I missed that Robert Duff had finished his examination of Indiana's Lemon Law with the post
Indiana's Lemon Law, How Does It Compare? (Part 3). He starts his post with:
So far in this series, we have determined that the Indiana Motor Vehicle Protection Act, Indiana's lemon law, is the least consumer friendly of our neighboring states' lemon laws with regard to: the deduction the manufacturer receives for the mileage on a vehicle in a buyback situation (Part 1) and the kind of vehicles to which the law applies (Part 2)....He concludes that Indiana's lemon law surpasses our neighbors:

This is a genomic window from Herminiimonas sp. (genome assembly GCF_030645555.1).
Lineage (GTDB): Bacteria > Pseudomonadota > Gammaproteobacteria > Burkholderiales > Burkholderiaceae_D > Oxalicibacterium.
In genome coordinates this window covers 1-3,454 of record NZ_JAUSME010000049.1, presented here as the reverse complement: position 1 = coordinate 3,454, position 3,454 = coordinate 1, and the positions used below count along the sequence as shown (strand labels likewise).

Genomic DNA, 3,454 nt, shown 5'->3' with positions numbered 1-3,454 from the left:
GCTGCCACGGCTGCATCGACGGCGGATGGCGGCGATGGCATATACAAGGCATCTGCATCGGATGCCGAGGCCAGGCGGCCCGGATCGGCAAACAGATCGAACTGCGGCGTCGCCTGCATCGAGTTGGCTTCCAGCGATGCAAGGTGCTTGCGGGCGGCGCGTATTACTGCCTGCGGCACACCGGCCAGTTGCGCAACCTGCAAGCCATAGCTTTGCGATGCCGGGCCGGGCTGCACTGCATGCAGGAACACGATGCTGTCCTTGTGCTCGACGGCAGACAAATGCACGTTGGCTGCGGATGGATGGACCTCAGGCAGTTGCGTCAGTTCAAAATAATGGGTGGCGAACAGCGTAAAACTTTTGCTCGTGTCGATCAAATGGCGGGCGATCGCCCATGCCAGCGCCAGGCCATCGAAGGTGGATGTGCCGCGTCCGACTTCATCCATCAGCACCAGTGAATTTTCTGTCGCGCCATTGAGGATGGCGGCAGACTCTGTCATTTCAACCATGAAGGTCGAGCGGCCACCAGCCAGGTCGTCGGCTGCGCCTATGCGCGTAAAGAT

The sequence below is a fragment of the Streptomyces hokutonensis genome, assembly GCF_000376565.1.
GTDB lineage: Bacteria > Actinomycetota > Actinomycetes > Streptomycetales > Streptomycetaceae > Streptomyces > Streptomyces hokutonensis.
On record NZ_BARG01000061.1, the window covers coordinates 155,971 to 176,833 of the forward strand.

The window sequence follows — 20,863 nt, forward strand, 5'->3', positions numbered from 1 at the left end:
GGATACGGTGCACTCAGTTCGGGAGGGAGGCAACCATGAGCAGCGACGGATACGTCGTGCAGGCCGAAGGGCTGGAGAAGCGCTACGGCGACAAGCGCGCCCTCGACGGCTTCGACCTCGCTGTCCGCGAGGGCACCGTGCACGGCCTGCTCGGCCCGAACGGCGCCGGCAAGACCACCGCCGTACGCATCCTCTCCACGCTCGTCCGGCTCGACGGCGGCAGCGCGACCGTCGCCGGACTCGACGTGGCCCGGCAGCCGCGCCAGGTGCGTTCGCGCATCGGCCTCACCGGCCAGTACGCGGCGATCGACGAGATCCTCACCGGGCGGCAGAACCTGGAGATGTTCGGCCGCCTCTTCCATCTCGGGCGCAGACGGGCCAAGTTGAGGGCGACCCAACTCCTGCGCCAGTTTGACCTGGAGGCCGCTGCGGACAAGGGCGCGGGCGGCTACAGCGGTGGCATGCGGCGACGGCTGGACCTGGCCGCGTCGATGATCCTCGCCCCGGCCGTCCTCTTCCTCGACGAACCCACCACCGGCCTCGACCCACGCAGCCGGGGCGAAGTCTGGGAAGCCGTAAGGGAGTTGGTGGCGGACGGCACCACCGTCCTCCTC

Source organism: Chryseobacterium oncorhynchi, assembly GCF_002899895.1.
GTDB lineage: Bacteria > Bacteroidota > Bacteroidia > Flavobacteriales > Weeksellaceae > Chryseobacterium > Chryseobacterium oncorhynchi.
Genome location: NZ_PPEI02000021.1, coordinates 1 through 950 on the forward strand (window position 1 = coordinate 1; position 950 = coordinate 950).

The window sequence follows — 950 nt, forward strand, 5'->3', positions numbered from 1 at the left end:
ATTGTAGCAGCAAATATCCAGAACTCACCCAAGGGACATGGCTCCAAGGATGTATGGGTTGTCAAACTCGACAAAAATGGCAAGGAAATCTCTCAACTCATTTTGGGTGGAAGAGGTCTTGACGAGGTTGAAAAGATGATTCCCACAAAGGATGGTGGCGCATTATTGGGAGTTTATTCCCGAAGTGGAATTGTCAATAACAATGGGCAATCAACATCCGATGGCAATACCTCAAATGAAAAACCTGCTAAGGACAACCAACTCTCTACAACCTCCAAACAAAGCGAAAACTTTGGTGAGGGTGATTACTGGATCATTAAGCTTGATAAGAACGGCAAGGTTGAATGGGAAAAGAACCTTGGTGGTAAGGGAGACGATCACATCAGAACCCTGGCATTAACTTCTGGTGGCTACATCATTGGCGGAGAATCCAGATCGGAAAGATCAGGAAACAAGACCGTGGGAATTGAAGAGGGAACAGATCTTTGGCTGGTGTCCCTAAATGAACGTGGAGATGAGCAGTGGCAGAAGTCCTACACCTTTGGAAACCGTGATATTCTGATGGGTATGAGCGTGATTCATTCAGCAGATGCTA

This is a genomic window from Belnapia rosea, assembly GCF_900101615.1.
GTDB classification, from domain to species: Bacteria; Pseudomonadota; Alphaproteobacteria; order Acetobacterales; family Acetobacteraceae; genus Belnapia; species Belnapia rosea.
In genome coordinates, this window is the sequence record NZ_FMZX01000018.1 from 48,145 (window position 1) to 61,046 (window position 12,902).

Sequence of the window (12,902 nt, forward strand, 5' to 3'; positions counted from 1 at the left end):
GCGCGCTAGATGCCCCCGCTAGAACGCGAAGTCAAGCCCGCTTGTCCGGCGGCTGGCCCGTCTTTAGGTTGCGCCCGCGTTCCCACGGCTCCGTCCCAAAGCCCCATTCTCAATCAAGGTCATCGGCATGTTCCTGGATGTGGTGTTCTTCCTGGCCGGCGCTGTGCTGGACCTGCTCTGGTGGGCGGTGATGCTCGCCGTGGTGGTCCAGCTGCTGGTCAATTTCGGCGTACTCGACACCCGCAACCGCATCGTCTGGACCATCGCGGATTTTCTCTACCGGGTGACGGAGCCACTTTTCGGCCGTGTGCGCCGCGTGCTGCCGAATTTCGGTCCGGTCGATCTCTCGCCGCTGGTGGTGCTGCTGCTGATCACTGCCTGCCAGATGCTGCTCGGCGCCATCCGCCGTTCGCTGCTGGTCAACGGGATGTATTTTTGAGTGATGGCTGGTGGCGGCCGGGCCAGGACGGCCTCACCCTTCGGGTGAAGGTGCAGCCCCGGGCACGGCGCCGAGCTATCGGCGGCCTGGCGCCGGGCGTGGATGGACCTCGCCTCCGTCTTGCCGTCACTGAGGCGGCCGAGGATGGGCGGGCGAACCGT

This time, it appears that Indiana's lemon law is the MOST favorable to consumers of all our neighboring states. The bottom line is that Indiana's lemon law protects new car purchasers longer than the other states' lemon laws.My opinion remains that Indiana's lemon law protects the consumers a little and the makers even more. I wonder, though, if the Lemon Law has not been somewhat superseded by the market. I remember the Eighties as a time when GM was particularly hapless with its models. Since then Toyota and other auto makers have beat GM over the head about their reliability. I searched quick for statistics by auto maker for Lemon Law violations on Yahoo and Google but turned up nothing. I could find nothing on the Consumer Rights Blog, either. Answering this question might actually answer the bigger question of why Indiana's legislature cannot be bothered to give us a better Lemon Law statute.